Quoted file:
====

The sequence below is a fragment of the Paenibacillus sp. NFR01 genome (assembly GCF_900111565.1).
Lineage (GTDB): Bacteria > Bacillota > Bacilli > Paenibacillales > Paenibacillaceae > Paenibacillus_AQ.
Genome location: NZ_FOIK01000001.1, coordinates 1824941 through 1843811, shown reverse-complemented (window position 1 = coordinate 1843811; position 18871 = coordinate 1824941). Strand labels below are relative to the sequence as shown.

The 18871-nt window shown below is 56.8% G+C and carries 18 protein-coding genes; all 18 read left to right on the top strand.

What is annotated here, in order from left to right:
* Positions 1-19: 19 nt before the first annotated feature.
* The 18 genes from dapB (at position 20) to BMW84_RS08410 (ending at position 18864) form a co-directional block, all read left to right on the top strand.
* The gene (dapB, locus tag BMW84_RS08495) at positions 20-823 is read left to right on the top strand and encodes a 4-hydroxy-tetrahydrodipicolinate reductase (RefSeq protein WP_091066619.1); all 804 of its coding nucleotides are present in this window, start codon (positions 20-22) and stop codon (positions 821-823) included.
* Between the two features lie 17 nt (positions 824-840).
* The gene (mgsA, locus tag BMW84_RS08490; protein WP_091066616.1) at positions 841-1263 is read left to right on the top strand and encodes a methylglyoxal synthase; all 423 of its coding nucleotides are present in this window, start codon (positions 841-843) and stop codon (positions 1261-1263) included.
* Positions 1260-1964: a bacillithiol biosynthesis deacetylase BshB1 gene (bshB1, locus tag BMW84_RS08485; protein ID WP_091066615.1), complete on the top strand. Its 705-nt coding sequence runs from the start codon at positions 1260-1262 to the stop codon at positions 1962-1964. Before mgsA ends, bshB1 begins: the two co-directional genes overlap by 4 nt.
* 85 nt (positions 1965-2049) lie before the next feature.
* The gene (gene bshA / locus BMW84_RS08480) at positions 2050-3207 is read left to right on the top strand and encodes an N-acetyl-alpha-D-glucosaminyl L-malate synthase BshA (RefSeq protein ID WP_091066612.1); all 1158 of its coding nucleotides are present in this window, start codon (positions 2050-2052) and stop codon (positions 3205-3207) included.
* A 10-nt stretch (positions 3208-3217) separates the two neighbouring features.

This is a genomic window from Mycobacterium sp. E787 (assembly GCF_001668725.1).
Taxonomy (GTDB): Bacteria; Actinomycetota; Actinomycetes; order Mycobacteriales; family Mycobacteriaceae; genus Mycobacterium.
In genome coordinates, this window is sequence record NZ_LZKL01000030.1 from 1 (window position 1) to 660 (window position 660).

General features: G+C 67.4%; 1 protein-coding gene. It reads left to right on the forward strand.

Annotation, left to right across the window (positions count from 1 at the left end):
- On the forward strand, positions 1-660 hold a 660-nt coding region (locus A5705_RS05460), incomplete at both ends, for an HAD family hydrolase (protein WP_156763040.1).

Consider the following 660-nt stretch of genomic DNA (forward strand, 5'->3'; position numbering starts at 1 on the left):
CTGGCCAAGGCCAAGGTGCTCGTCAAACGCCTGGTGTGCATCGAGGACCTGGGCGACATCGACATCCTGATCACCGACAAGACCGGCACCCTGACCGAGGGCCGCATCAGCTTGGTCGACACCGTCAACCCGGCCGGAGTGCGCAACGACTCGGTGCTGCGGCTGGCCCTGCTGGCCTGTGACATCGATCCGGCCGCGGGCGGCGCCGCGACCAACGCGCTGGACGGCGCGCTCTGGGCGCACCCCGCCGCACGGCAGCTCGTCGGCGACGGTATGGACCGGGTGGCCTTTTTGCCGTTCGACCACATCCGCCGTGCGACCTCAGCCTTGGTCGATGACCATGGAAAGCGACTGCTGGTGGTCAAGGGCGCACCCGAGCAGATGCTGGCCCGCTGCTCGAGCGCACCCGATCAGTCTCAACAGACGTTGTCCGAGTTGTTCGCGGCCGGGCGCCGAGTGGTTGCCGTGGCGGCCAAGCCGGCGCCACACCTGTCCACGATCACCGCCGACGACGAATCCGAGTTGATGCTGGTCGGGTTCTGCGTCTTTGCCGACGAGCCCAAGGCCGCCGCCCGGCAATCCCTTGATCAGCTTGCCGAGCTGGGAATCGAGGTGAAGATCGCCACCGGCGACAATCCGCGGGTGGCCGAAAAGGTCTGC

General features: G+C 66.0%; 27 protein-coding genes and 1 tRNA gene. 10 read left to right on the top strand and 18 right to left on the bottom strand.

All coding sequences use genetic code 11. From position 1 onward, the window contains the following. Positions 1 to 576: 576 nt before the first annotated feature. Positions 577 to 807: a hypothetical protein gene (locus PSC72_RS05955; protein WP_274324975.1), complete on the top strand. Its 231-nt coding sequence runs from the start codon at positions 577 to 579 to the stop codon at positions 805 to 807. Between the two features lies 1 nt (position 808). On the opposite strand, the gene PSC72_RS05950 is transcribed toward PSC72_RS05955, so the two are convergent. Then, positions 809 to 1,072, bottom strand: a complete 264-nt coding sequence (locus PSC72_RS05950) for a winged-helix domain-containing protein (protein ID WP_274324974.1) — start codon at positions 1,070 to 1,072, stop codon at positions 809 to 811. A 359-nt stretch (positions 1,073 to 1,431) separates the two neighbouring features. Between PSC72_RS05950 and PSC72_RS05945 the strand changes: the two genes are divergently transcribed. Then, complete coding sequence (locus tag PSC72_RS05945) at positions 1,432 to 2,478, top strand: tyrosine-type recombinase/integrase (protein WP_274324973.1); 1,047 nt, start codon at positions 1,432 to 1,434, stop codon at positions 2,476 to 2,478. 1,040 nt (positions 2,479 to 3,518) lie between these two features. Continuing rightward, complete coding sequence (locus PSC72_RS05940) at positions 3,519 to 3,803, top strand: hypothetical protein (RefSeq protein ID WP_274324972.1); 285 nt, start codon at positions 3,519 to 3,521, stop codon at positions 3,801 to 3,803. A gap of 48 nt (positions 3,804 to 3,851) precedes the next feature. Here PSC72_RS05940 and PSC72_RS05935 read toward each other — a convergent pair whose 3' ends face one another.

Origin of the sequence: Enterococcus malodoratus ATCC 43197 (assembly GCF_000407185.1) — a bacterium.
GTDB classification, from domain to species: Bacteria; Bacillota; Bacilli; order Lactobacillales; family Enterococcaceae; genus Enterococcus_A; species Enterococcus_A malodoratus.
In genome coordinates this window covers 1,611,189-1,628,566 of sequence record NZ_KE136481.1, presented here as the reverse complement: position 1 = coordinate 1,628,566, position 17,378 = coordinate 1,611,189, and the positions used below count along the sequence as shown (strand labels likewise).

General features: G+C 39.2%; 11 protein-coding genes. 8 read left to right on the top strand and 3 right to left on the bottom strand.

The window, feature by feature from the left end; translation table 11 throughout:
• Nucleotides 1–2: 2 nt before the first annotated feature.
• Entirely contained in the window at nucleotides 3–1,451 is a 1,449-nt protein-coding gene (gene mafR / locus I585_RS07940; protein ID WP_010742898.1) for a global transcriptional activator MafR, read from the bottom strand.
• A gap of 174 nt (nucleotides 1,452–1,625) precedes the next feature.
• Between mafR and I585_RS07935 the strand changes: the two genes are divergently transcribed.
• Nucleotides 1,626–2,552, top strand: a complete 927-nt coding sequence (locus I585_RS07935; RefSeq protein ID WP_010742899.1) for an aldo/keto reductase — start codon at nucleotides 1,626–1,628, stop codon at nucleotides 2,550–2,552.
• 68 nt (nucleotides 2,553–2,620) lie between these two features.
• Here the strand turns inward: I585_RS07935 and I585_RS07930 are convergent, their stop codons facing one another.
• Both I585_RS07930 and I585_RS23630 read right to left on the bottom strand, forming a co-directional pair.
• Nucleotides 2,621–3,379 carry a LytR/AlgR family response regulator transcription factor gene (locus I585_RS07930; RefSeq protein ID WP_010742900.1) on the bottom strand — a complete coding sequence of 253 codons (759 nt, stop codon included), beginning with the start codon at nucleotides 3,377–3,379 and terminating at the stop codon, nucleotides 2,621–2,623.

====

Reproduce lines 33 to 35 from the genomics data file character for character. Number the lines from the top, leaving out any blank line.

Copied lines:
• Between mafR and I585_RS07935 the strand changes: the two genes are divergently transcribed.
• Nucleotides 1,626–2,552, top strand: a complete 927-nt coding sequence (locus I585_RS07935; RefSeq protein ID WP_010742899.1) for an aldo/keto reductase — start codon at nucleotides 1,626–1,628, stop codon at nucleotides 2,550–2,552.
• 68 nt (nucleotides 2,553–2,620) lie between these two features.